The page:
Priest Defrocked in Wisconsin Won't Get Financial Help from Archdiiocese

By Gretchen Ehlke
St. Louis Post-Dispatch
June 1, 2012

MILWAUKEE The Archdiocese of Milwaukee and a former priest who received money to leave the ministry after allegations of sexual abuse say that payment and others were a form of charity meant to help men transition to a new life.

The archdiocese acknowledged paying suspected pedophile clergy after an abuse victims' group produced a court document on Wednesday that mentioned a 2003 proposal to pay $20,000 to "unassignable priests" who agree to leave the ministry. The document from the archdiocese's bankruptcy proceedings includes minutes from a 2003 meeting of its Finance Council, which included then-Archbishop Timothy Dolan, a St. Louis native who is now a cardinal and head of the New York archdiocese.

Council members discussed how the church should handle sexual abuse complaints, a potential budget deficit and how to cut costs. The $20,000 payments were among the options mentioned.

The Survivors Network of those Abused by Priests characterizes the payments as a payoff to priests who molested children.

"This was a signing bonus for signing papers that would be sent to the Vatican," SNAP Midwest director Peter Isely said. "They needed to have been fired. You don't pay someone who has committed a criminal act. You fire them. Period."

The archdiocese says similar payments were made to men leaving the priesthood long before allegations of sexual abuse surfaced in the Roman Catholic church. Archdiocese spokeswoman Julie Wolf said the payments were a type of severance pay.

"In a sense, it was a sense of charity to help those men transition from the clergy state to the lay state," Wolf said. The church has a responsibility not only to victims of clergy abuse, but to those accused of abuse, she said.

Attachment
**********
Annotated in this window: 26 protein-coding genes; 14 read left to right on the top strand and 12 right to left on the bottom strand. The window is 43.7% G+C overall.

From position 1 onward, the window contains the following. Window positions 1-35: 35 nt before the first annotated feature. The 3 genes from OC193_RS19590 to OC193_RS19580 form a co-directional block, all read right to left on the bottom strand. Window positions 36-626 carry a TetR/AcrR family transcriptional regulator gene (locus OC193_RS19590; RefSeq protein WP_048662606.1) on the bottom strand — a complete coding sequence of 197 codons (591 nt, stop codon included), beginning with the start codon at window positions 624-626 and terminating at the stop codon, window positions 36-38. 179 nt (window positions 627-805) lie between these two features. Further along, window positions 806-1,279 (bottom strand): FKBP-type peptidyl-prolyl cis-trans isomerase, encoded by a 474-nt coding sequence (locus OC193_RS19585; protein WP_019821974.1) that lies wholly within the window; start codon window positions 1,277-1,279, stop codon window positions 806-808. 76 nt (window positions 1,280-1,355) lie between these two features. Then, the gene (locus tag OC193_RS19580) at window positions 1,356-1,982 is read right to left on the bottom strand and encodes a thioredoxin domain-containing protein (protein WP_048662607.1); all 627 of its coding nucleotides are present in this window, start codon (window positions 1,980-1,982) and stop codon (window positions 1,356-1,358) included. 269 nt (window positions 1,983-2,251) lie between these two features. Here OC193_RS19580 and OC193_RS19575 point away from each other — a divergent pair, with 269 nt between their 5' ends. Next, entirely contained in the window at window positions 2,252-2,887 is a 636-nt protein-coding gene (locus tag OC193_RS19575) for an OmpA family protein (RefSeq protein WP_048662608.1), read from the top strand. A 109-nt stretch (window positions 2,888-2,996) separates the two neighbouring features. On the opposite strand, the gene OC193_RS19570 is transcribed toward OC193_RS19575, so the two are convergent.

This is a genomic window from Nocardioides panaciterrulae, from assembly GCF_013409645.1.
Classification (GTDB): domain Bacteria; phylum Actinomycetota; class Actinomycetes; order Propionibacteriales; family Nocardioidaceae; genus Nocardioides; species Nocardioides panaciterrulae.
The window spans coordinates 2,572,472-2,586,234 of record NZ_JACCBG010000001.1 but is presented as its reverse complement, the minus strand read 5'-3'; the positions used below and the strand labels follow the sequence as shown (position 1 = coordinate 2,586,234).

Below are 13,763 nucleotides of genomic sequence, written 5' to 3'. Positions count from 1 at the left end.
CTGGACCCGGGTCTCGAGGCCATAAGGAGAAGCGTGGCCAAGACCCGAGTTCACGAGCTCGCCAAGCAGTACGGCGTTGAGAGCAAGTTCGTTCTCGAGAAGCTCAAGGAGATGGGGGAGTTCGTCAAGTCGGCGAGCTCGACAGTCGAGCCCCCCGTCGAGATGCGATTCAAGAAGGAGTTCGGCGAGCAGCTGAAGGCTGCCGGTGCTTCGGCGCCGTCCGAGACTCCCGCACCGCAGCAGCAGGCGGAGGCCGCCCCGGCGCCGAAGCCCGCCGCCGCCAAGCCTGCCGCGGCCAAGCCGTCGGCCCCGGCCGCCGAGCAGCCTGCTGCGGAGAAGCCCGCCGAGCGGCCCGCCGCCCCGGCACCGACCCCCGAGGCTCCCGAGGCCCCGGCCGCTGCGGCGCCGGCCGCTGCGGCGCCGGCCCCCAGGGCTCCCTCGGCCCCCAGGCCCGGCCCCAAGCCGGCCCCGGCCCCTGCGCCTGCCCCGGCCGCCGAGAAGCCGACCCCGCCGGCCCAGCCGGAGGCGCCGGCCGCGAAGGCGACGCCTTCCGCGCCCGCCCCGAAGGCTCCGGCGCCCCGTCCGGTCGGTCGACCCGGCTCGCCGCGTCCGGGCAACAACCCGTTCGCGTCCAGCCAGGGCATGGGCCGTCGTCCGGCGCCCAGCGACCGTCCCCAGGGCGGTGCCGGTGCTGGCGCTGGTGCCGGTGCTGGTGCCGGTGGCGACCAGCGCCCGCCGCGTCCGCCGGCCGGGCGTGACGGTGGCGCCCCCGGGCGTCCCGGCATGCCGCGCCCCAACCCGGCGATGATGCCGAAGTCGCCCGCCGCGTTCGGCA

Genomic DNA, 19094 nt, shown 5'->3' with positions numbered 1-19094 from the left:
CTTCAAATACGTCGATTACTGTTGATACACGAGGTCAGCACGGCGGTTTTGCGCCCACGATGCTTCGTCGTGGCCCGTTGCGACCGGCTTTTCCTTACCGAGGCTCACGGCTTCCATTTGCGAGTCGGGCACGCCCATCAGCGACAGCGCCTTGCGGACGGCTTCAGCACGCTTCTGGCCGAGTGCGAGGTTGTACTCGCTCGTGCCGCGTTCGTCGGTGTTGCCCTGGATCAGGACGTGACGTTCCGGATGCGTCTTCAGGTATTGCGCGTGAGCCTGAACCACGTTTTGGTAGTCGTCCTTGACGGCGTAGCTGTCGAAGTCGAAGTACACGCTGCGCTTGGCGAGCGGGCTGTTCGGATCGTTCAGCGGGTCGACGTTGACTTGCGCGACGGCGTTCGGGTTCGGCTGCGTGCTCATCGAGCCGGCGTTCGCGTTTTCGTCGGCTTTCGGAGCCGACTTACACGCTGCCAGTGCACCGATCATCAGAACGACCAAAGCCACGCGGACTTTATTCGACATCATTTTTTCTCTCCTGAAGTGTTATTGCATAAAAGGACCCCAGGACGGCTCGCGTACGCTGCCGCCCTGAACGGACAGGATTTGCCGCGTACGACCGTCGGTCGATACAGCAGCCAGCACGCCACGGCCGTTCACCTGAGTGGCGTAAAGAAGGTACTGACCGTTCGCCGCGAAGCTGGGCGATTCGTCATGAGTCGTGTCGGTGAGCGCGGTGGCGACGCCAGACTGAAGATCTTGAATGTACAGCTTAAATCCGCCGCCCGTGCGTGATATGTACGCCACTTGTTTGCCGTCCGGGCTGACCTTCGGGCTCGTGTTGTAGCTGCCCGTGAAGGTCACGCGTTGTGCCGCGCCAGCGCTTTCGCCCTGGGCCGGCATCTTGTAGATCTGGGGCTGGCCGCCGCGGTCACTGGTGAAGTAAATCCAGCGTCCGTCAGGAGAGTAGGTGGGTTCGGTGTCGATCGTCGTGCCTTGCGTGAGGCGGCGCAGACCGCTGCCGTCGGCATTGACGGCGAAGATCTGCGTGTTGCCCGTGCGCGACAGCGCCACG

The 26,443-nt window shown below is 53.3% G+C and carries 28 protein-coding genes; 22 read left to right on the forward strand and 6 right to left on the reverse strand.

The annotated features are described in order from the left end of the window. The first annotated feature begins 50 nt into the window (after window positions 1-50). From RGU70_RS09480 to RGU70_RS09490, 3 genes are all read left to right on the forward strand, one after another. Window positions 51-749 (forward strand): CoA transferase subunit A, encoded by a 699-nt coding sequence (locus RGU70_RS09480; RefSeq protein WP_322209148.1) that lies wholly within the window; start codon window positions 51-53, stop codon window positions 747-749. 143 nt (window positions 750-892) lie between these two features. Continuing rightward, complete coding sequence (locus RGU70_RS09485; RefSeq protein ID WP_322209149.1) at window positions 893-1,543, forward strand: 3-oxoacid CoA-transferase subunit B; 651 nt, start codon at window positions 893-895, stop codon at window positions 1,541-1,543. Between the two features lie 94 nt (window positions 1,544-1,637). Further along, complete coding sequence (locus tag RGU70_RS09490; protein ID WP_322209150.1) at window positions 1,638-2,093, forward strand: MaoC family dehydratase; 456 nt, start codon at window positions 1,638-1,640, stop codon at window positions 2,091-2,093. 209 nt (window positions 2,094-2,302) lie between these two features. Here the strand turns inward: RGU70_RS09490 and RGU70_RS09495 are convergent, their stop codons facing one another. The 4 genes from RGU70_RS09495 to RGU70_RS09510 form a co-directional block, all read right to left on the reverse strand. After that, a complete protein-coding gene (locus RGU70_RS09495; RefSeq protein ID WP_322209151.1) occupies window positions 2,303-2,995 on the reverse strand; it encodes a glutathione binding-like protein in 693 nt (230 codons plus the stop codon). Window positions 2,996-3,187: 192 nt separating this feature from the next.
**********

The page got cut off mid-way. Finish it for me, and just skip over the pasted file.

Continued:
It made sense at the height of the clergy sex abuse scandal to "move these men out of the priesthood as quickly as possible" and the money helped the men with the transition, Jerry Topczewski, chief of staff to Milwaukee Archbishop Jerome Listecki, said in a letter sent to church members Thursday. But the archdiocese has since ended the payments, he said.

Listecki also said any future reports of sexual abuse would be referred to civil authorities if the accused was still alive, and the priest would be immediately removed from ministry.

Because the process of leaving the priesthood can take several years, Wolf said, the payments to accused priests are meant to quickly move them out of the ministry and save costs because a priest's salary alone can be about $55,000 a year.

The Archdiocese of St. Louis issued a statement Thursday afternoon saying that when it "removes a priest from public ministry due to allegations of abuse, the priest is given a monthly stipend to cover basic needs, such as housing and health insurance. In no instance has a priest been paid to apply for laicization."

The Milwaukee archdiocese acknowledged in 2006 that it gave $10,000 to former priest Franklyn Becker to help pay his health insurance until he became eligible for Medicare.

Dolan, who was archbishop when the payment was made, has denied allegations it was a payoff.

Joseph Zwilling, spokesman for the New York archdiocese, said Thursday that "the cardinal has read and supports the statements that came out of the Archdiocese of Milwaukee" and would have no further comment on the issue.

Dolan asked then-Cardinal Joseph Ratzinger, now Pope Benedict XVI, to defrock Becker in 2003, about two weeks after Becker was arrested in California in connection with a sexual assault there in the 1970s. Becker was removed from the priesthood in 2004.


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